Donating to the needy might not be at the top of everyone’s shopping list, but that’s why physical reminders of the importance of giving are needed. Caught up in the commotion of our own lives, we can all use help overcoming the distractions and indifference that prevents us from helping to alleviate suffering in our communities.
For many of us, it’s a Thanksgiving tradition to drop a few coins in the Salvation Army’s red kettle outside our local grocery. It’s quick, easy, and has real impact – last year, more than $139 million was raised by red kettles to provide services ranging from hot meals to warm beds for homeless and impoverished Americans.
This year the need is greater than ever, with more than 44 million Americans on food stamps.
While you’re out doing your grocery shopping today or tomorrow, be on the lookout for stressed-out impoverished moms who don’t have enough money to buy good food, and slip them a five, a ten, or a twenty. It is not going to make a difference in your life-style. And when you see those worn-looking children in the cart, or hanging on the moms, be sure to compliment the mom on what a good job she is doing, managing her child in a crowded store in these times when money is so tight.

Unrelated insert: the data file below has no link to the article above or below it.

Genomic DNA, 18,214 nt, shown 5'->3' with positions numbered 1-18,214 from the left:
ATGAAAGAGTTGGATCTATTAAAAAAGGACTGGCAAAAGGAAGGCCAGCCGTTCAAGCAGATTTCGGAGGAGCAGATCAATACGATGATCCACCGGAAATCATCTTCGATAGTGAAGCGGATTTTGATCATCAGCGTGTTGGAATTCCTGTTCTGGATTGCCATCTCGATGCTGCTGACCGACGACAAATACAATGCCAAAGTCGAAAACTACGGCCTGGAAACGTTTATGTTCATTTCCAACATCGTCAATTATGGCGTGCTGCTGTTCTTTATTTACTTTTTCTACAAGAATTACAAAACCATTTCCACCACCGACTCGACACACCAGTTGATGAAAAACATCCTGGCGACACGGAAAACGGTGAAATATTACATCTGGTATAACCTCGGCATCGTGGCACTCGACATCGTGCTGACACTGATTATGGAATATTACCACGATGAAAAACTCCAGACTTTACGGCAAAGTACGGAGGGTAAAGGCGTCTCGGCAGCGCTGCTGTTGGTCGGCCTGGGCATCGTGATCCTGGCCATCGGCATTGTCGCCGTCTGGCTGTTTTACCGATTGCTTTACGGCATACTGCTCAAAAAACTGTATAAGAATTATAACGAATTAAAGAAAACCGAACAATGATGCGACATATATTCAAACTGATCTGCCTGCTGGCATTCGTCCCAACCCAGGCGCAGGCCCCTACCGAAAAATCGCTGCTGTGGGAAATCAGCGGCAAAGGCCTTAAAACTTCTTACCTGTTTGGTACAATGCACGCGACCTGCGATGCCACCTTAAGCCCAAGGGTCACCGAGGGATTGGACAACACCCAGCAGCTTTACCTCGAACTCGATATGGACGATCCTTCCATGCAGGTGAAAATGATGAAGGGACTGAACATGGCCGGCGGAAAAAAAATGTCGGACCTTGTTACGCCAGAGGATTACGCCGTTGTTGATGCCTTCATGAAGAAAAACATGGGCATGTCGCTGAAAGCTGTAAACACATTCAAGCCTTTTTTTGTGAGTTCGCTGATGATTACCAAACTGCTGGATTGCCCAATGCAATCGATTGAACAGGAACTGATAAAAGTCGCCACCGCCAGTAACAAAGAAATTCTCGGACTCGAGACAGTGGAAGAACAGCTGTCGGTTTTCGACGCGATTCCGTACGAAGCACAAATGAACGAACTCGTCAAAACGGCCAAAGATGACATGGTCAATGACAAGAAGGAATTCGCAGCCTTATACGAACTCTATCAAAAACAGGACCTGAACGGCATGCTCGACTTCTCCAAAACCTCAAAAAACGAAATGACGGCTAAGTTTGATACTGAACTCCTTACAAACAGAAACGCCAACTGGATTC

It’s difficult to give people money sometimes without them acting a little insulted. Here’s how we do it: We put money in five or ten envelopes, inside a little card. On the outside, we write, “To a good mom.” On the inside, we write “Here’s your bonus for being a good parent. Maybe you can buy something extra healthy for your child and you to eat. Happy Thanksgiving from Someone who cares..”
Then I say “Congratulations,” and slip away.
Pledge to do your part to fight hunger in your own community this holiday season. In giving thanks this week for what we have, let’s not forget to also extend a hand to those in need.
BE the change in your world.
“I am only one, but I am one. I cannot do everything, but I can do something.” Helen Keller